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Home-based Hemodialysis– Why You Need Special Water Treatment Systems

Home based Hemodialysis

Dialysis water treatment systems are essential in the dialysis process, as they help remove impurities from the water used to clean the patient’s blood during the treatment. Dialysis machines require high-quality water that is free from contaminants, including bacteria, viruses, and chemicals.

In this blog, we will let you know why dialysis treatment requires its own water purification systems and how it can be done in homes as well.

Dialysis and Water Treatment – What is the Link?

Dialysis and Water Treatment

Dialysis is a medical procedure that is used for treating individuals with kidney failure. It acts as an alternative to the kidney’s functions when the organs are no longer functioning properly in the patient’s body. During dialysis, a patient’s blood is filtered to remove excess fluids, waste products, and toxins that the kidneys are no longer able to remove. To perform this filtration, a dialysis machine uses a semi-permeable membrane that allows certain particles to pass through while keeping others out.

One of the critical components of dialysis is the use of clean water. The dialysis machine relies on high-quality water to ensure that it functions properly and provides safe and effective treatment. Regular tap water may contain impurities, such as bacteria, viruses, minerals, and chemicals, that can harm patients and damage the dialysis machine.

To ensure that the water used for dialysis is of the highest quality, special water treatment systems are installed in dialysis clinics and hospitals. These systems remove impurities and contaminants, such as bacteria, viruses, chlorine, and minerals, from the water. The treated water is then stored in tanks and passed through the dialysis machine during the treatment process.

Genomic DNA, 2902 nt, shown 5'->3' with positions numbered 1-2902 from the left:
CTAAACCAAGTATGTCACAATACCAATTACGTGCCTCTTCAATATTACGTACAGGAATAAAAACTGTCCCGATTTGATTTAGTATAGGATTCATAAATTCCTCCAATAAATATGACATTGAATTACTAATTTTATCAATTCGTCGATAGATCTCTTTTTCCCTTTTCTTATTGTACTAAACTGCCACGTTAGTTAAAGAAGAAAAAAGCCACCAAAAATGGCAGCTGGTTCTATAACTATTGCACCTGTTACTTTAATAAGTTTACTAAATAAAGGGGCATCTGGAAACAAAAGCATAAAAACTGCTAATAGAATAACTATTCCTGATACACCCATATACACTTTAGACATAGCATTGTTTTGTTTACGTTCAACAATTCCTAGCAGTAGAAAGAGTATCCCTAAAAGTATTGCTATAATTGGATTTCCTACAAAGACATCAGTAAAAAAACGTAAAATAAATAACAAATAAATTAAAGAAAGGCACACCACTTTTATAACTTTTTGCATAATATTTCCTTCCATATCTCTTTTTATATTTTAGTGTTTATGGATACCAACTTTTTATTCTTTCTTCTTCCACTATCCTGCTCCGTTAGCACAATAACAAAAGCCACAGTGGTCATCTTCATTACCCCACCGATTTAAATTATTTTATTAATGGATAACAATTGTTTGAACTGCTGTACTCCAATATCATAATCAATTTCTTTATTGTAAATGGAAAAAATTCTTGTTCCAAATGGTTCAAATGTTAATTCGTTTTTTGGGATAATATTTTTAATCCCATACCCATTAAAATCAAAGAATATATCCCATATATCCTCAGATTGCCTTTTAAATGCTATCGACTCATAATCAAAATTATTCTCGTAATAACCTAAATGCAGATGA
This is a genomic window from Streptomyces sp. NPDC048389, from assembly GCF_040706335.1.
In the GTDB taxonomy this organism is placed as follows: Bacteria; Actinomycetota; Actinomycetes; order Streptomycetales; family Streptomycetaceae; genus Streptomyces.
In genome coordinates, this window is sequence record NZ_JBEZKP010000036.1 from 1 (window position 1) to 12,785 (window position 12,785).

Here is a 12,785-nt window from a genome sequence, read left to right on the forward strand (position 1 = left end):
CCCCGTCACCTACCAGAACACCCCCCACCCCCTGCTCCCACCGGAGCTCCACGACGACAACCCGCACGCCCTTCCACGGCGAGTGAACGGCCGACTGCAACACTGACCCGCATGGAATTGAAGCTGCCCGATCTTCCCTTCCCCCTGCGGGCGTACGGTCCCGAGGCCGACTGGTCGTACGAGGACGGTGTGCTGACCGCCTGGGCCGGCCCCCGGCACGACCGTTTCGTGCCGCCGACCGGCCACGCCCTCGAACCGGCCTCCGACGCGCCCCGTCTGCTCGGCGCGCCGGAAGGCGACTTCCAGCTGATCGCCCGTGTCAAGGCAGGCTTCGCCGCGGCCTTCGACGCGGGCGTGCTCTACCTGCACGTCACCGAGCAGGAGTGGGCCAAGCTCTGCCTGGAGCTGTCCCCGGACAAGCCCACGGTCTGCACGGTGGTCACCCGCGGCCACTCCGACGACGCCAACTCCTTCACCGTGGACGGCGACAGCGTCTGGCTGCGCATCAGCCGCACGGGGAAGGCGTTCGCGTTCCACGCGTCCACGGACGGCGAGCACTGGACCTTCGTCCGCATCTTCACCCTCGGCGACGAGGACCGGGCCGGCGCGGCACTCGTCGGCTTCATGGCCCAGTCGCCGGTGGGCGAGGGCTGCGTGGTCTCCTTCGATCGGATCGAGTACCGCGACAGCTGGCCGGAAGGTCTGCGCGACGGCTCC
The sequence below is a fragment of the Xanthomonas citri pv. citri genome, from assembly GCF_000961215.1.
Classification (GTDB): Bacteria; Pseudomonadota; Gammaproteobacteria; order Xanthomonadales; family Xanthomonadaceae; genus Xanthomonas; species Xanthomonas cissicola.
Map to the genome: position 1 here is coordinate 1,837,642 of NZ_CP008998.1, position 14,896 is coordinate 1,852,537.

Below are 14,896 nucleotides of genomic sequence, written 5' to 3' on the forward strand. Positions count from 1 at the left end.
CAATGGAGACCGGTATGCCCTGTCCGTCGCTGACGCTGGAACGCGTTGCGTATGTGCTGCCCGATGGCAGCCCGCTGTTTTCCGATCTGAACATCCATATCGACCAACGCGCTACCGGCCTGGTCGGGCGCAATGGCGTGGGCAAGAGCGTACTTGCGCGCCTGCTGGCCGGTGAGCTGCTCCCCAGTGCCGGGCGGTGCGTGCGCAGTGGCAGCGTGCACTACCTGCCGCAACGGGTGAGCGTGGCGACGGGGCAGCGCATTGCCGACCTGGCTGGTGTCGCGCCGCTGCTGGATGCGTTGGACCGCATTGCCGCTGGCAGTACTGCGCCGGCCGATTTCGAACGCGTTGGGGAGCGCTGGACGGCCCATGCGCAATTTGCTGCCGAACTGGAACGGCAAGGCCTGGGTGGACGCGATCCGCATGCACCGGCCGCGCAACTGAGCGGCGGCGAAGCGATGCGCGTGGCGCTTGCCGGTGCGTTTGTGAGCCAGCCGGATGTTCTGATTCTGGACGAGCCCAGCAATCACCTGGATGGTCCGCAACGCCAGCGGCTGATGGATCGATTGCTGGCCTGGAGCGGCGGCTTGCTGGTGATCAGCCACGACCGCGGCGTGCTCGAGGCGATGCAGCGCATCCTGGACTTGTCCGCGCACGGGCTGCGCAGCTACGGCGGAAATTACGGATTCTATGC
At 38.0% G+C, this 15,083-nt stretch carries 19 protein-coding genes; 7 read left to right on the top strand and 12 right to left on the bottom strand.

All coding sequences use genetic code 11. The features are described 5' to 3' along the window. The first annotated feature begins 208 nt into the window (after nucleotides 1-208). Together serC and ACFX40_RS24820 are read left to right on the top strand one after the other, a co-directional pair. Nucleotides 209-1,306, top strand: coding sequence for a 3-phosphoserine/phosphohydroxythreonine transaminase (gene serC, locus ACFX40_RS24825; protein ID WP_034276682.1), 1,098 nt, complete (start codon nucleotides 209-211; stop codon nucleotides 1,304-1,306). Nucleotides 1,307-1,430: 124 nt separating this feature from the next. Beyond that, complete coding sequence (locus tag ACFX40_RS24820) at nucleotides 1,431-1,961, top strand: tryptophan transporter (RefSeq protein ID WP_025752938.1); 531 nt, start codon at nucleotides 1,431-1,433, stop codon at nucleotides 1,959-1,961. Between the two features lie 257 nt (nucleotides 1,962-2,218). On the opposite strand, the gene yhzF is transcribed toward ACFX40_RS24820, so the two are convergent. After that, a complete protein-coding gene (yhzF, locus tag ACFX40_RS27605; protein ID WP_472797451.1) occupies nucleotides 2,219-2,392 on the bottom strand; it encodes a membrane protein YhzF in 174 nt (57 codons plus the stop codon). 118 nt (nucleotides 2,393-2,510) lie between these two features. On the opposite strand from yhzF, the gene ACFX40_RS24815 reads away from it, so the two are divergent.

In addition to the water treatment systems, dialysis facilities also follow strict protocols to maintain water quality. These protocols include regular testing and monitoring of water quality, maintenance of the water treatment systems, and disinfection of the water storage tanks and distribution lines.

It is important to know that the water used in dialysis is not the regular filtered water we use or even tap water. The water used in dialysis has to be as pure as possible because what can be safe to consume is not necessarily safe to inject into one’s body to filter out impurities, toxins, and chemicals.

The Role of Water Purification Companies

Water purification companies handle dialysis water treatment by designing and installing specialized water treatment systems. These systems typically include a series of filtration stages, reverse osmosis, and deionization to remove contaminants from the water. The water must meet strict purity standards set by regulatory bodies, such as the Association for the Advancement of Medical Instrumentation (AAMI) and the International Organization for Standardization (ISO).

Dialysis water treatment systems typically use reverse osmosis to remove dissolved minerals and other impurities. This process involves forcing water through a semipermeable membrane under high pressure, which traps the impurities and allows pure water to pass through. Reverse osmosis is typically followed by deionization, which removes any remaining ions, including minerals and trace elements.